March 12 (UPI) -- Australian Cardinal George Pell was sentenced Tuesday to six years in prison for sexually abusing two choirboys in the 1990s, becoming the most senior Catholic official to be jailed for committing sex crimes against children.
Pell, 77, was convicted late last year by a Melbourne court on one charge of sexual penetration of a child under 16 years of age and four charges of committing an indecent act on children.
The ruling was only announced late last month due to a suppression order.
The former Vatican treasurer and former Papal adviser will spend three years and eight months behind bars before he is eligible for parole for the 1996 crimes, the Sydney Morning Herald reported. He will also be registered for life as a sex offender.
Chief judge Petter Kidd said during sentencing that he was aware that Pell may not outlive his sentence.
"Facing jail at your age in these circumstances must be an awful state of affairs for you," Kidd said, the Guardian reported.
Kidd said the sentence must demonstrate "grave consequences" of breaking the law and that since Pell maintained his innocence throughout the trial, it would not be reduced as he showed no evidence of "remorse or contrition." His crimes, Kidd said, displayed "staggering arrogance."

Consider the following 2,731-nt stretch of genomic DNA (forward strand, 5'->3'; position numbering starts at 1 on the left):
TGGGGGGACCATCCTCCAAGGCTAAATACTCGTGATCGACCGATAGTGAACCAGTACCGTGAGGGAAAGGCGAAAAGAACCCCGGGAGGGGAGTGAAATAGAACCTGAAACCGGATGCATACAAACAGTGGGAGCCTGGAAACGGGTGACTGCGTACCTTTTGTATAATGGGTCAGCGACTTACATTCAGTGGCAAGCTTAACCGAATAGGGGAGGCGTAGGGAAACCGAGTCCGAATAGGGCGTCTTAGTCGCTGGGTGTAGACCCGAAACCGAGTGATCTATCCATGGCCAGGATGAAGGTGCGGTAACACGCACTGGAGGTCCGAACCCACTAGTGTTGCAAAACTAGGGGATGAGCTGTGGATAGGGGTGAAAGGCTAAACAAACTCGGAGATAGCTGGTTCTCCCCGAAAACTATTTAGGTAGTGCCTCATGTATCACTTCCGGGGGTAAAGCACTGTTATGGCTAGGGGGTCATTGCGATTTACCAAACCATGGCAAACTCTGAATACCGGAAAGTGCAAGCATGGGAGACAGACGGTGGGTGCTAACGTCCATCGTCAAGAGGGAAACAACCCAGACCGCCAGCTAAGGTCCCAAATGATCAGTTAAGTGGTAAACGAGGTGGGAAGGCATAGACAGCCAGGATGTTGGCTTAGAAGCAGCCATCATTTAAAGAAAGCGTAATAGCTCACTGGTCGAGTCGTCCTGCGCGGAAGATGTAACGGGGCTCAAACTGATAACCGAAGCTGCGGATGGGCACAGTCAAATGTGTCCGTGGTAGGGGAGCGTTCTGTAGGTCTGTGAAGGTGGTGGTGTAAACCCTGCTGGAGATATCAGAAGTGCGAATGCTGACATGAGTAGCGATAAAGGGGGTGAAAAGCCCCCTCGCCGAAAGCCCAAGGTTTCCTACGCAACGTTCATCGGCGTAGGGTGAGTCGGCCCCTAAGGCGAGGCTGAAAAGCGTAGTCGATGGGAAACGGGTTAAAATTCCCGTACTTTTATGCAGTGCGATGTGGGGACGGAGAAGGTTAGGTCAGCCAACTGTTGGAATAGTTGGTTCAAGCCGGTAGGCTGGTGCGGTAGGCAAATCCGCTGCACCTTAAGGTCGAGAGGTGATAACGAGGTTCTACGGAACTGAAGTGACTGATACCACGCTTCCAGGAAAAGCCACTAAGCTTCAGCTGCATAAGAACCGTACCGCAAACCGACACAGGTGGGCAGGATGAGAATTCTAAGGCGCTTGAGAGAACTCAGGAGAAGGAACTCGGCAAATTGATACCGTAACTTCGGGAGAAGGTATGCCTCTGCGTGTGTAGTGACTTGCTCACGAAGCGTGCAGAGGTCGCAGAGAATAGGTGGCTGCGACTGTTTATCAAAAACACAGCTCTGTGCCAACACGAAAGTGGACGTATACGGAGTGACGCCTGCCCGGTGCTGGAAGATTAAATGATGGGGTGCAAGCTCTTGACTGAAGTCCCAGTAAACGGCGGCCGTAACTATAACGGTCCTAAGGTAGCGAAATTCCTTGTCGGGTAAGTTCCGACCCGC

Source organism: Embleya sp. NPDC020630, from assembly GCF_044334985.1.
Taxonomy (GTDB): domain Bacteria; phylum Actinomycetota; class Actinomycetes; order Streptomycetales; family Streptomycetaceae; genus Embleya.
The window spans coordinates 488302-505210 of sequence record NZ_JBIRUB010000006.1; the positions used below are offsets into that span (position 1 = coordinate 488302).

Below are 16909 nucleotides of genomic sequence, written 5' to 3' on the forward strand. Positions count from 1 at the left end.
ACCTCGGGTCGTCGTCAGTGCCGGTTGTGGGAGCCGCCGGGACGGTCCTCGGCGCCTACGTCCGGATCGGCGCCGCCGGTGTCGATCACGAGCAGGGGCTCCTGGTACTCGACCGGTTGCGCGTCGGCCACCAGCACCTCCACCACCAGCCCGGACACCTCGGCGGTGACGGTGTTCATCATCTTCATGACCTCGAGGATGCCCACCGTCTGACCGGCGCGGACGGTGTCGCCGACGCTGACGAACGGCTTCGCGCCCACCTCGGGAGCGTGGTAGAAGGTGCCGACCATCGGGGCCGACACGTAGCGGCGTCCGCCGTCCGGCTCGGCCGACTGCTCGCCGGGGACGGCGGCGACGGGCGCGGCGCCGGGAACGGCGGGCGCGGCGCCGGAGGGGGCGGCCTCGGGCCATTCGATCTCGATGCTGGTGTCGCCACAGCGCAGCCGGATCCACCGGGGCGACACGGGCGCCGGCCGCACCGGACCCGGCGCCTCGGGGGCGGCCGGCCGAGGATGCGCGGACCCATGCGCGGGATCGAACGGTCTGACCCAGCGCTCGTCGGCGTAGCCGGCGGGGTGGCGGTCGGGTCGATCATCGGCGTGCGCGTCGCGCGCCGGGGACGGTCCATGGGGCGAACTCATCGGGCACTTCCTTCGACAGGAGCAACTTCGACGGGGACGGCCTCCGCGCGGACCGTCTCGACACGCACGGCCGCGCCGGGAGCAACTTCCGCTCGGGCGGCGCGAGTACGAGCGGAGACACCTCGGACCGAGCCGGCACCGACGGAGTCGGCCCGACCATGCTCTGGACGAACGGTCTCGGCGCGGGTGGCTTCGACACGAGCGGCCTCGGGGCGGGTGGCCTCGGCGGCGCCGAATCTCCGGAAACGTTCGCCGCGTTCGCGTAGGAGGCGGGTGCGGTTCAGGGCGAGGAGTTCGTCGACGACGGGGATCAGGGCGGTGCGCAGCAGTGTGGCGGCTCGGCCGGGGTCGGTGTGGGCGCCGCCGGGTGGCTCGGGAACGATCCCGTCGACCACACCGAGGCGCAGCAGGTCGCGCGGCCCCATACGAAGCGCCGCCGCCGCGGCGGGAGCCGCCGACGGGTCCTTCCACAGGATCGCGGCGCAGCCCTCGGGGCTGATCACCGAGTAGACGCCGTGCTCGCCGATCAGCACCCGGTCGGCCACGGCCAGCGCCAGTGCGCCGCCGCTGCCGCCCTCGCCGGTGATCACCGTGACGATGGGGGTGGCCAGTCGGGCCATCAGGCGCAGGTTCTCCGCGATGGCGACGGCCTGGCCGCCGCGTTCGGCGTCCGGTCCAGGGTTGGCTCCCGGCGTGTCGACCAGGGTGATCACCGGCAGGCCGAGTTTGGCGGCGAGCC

In 1996, Pell, then the Archbishop of Melbourne, had discovered the two choirboys drinking sacramental wine, one of the abused children, now a 35-year-old man, told the jury during the trial last year.
Pell had told the boys that they were in trouble. Then he revealed himself to them and forced one of the boys to perform oral sex on him and then fondled the other, the complainant said. Some time later, the complainant said he was again attacked by Pell who pushed him against a wall, fondled his genitals and then walked away.
The other boy, who never filed a complaint against Pell, died in 2014 from a heroin overdose.
"I think you did give thought or reflection to this offending and only reasonable inference from the brazenness of your reoffending is that you had a degree of confidence that the victims would not complain either immediately," Kidd said during sentencing, which was broadcast throughout Australia live from a Melbourne country court.
Pell did not seek to silence the children, Kidd said, because he did not feel it was necessary, and his second transgression carried the mark of "physical aggression and venom."
Kidd made clear that Pell was not being made a "scapegoat" for the Catholic Church's failings and he was being sentenced only for crimes the jury found him guilty of.
Though he didn't shorten the sentence, Kidd said he did impose a shorter non-parole period "in recognition in particular of your age, so as to increase the prospect of your living out the last part of your life in the community."
Pell has filed an appeal to be heard June 5.